Mycoplasma hyopneumoniae variability highlights the need for new terminology

In this latest article published in Transboundary and Emerging Diseases, Dr. Alyssa Betlach, phD candidate in Dr. Maria Pieters lab, reviews the observed variability in Mycoplasma hyopneumoniae, the effect it can have in swine farms and how a better terminology is possible to improve scientific communication.

Continue reading “Mycoplasma hyopneumoniae variability highlights the need for new terminology”

Project Invitation: Assessing within-herd PRRS variability and its impact on production parameters

This is our Friday rubric: every week a new Science Page from the Bob Morrison’s Swine Health Monitoring Project. The previous editions of the science page are available on our website.

This week, Dr. Arruda and her numerous collaborators invite you to participate in a project.

We know that PRRS virus mutates and evolves quickly. We know there can be co-circulation of PRRS variants in a herd, and even within a single animal. We don’t know whether that can impact health and production. We don’t know how that affects the way we are currently sampling and assessing virus similarity within herds over time.

Project main goal:

This project aims to examine within-herd PRRSV variability over time for sow and growing pig sites under different PRRS immunity strategies (vaccinated, negative and positive herds), and investigate the association between within-herd PRRS variability and health and production parameters of interest to swine producers. We partnered up collaborators with a wide range of expertise to use whole genome sequencing (WGS) to provide insights on the likelihood of PRRS outbreaks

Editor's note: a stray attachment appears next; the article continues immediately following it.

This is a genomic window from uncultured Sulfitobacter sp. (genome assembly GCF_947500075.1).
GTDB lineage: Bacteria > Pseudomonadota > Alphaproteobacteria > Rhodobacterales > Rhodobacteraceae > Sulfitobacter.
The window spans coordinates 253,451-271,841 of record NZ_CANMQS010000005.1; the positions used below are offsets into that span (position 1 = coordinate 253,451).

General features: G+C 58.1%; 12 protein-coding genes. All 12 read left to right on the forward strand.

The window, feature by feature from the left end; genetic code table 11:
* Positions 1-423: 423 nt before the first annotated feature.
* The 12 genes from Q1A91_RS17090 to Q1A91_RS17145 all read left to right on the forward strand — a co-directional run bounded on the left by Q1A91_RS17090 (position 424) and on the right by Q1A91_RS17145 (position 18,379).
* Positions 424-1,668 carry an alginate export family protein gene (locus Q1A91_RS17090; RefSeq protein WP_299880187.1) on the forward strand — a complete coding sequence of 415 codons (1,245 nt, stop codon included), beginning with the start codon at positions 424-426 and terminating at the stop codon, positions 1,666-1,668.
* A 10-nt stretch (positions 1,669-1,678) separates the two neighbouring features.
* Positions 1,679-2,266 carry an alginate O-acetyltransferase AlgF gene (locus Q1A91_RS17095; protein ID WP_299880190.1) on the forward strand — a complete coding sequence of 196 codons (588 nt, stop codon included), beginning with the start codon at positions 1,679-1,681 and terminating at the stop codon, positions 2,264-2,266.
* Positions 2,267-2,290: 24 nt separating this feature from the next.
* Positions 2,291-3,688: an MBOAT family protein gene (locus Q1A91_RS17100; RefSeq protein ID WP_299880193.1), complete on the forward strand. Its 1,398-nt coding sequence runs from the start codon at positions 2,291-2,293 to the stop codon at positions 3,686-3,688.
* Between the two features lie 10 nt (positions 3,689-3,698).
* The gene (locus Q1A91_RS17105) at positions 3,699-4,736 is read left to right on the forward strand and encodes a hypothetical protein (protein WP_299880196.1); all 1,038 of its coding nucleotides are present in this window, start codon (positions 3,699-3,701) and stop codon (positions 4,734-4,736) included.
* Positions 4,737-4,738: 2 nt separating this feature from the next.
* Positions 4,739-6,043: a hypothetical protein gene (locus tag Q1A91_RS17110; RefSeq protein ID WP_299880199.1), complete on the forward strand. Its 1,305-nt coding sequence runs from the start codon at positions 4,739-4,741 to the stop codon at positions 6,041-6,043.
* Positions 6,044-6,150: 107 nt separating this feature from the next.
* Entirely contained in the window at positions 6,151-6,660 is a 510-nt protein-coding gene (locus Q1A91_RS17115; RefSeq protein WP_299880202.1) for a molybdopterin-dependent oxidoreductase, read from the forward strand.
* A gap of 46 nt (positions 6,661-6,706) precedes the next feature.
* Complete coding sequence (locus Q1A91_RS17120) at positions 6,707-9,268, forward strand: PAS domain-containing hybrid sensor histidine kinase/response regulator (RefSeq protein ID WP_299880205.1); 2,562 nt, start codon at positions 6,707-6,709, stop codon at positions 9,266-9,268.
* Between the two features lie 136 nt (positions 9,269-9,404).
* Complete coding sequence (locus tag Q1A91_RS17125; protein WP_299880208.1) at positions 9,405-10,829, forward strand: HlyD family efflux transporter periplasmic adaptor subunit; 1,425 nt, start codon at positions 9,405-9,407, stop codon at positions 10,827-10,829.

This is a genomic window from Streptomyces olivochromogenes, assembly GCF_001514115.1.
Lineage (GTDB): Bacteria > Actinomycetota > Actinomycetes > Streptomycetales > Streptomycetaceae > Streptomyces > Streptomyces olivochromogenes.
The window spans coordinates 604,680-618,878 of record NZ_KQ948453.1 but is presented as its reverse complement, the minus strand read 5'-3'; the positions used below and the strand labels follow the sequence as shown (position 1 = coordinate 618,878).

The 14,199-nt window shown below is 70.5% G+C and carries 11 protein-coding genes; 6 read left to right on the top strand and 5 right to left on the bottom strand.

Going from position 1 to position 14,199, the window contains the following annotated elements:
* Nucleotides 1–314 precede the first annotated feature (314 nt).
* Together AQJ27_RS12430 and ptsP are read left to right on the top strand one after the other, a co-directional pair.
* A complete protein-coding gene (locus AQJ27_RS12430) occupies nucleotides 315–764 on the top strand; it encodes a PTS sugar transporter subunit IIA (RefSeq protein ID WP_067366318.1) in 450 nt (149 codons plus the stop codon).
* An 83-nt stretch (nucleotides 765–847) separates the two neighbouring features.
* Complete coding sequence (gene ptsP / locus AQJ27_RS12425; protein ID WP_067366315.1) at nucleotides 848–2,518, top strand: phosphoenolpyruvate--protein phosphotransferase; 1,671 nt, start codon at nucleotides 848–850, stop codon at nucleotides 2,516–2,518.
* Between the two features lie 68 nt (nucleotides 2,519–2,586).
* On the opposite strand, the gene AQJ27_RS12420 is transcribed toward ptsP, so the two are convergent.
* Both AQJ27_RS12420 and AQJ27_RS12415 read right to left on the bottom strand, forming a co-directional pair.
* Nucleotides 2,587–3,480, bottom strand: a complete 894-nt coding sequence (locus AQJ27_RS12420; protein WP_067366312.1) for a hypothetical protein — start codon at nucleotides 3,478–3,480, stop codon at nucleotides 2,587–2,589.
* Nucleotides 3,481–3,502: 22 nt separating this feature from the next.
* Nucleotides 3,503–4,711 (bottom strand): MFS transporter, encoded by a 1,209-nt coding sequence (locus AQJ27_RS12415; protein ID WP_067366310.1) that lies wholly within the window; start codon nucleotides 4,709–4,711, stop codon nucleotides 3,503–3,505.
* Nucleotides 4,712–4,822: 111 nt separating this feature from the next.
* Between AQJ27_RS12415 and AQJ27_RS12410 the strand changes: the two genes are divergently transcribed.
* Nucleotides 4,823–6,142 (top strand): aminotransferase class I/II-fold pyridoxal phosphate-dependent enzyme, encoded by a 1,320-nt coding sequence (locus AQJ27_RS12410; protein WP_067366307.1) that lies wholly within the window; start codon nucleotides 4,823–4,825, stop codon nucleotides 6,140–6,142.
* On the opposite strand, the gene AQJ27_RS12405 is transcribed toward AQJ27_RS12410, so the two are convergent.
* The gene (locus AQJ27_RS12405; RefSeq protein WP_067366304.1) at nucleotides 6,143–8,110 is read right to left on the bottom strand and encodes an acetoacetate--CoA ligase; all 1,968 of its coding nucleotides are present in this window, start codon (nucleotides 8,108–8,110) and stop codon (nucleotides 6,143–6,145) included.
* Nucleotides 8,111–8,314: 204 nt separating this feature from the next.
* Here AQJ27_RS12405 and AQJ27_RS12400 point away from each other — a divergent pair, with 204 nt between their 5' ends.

Objective 1:

Describe PRRSV quasispecies within farms using a sample of farms of different demographic types and PRRS management strategies over a one-year time span; and investigate whether PRRSV variability has an impact on health and production outcomes.

Objective 2:

Investigate and compare the use of WGS and different ORFs to determine the best predictor to identify and relate viruses within swine herds.

Objective 3:

Correlate PRRSV variants with production and disease metrics being due to “normal” within-herd virus evolution, vs. new PRRS introductions. And we will also look into the effect of PRRSv variants in production

Request:

We are looking to enroll 6 farms for this project, that has a duration of 1 year:

3 breeding herds (farrow-wean):

  • 1 “naïve” herd (no PRRS for at least last 2 years) that just had an outbreak (farm will be enrolled as a new outbreak happens)
  • 1 “vaccinated” herd (a herd that had a PRRS outbreak and has been vaccinated since then at least twice a year with a MLV)
  • 1 “naturally exposed” herd (a herd that had an outbreak in the past year but is no longer exposing or vaccinating animals (herd will be still eligible if gilts are exposed off site and brought in after testing negative)

3 growing pig herds (finisher or wean-finish):

  • 1 “naïve” herd (no PRRS for at least last 2 years) that just had an outbreak (farm will be enrolled as a new outbreak happens)
  • 1 “vaccinated” herd (a herd that vaccinates each batch of animals using a MLV)
  • 1 “positive” herd (a herd that had an outbreak in the past and is regularly exposed to live virus or a herd that is receiving known positive pigs from a positive source.

We would work with your veterinarian and your team to coordinate the submission of ~16 samples total in a monthly basis for 1 year (12 samplings). These samples will include a combination of processing fluids, oral fluids, and tonsil scrapings. All samples will be sent to the University of Minnesota monthly. Diagnostics is paid. Also, sharing production data will be a requirement.